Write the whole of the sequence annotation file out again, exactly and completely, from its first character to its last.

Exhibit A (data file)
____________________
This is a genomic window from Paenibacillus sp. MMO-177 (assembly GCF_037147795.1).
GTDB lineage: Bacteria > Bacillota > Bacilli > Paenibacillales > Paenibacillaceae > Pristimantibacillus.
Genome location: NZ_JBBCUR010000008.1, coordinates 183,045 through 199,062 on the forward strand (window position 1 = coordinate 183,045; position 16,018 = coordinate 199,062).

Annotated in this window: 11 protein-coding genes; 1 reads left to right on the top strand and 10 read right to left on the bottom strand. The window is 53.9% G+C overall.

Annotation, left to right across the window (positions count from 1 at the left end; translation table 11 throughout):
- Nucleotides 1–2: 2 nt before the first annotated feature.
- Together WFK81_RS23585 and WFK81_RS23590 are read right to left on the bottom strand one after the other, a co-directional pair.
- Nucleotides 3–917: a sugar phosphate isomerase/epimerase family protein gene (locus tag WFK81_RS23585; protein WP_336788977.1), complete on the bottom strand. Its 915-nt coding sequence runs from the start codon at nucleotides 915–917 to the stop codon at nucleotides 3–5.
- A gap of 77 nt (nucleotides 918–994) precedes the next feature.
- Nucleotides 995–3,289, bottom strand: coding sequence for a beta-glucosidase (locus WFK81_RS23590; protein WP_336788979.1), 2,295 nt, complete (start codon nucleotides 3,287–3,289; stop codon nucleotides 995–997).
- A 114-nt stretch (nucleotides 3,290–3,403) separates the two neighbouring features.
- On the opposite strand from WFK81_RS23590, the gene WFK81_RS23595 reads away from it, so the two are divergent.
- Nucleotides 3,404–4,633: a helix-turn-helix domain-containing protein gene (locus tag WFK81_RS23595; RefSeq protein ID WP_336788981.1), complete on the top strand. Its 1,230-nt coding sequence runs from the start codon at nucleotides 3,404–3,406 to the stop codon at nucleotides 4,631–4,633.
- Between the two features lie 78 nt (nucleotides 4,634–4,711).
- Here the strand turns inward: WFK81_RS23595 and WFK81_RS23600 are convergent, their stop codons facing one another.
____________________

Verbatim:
This is a genomic window from Paenibacillus sp. MMO-177 (assembly GCF_037147795.1).
GTDB lineage: Bacteria > Bacillota > Bacilli > Paenibacillales > Paenibacillaceae > Pristimantibacillus.
Genome location: NZ_JBBCUR010000008.1, coordinates 183,045 through 199,062 on the forward strand (window position 1 = coordinate 183,045; position 16,018 = coordinate 199,062).

Annotated in this window: 11 protein-coding genes; 1 reads left to right on the top strand and 10 read right to left on the bottom strand. The window is 53.9% G+C overall.

Annotation, left to right across the window (positions count from 1 at the left end; translation table 11 throughout):
- Nucleotides 1–2: 2 nt before the first annotated feature.
- Together WFK81_RS23585 and WFK81_RS23590 are read right to left on the bottom strand one after the other, a co-directional pair.
- Nucleotides 3–917: a sugar phosphate isomerase/epimerase family protein gene (locus tag WFK81_RS23585; protein WP_336788977.1), complete on the bottom strand. Its 915-nt coding sequence runs from the start codon at nucleotides 915–917 to the stop codon at nucleotides 3–5.
- A gap of 77 nt (nucleotides 918–994) precedes the next feature.
- Nucleotides 995–3,289, bottom strand: coding sequence for a beta-glucosidase (locus WFK81_RS23590; protein WP_336788979.1), 2,295 nt, complete (start codon nucleotides 3,287–3,289; stop codon nucleotides 995–997).
- A 114-nt stretch (nucleotides 3,290–3,403) separates the two neighbouring features.
- On the opposite strand from WFK81_RS23590, the gene WFK81_RS23595 reads away from it, so the two are divergent.
- Nucleotides 3,404–4,633: a helix-turn-helix domain-containing protein gene (locus tag WFK81_RS23595; RefSeq protein ID WP_336788981.1), complete on the top strand. Its 1,230-nt coding sequence runs from the start codon at nucleotides 3,404–3,406 to the stop codon at nucleotides 4,631–4,633.
- Between the two features lie 78 nt (nucleotides 4,634–4,711).
- Here the strand turns inward: WFK81_RS23595 and WFK81_RS23600 are convergent, their stop codons facing one another.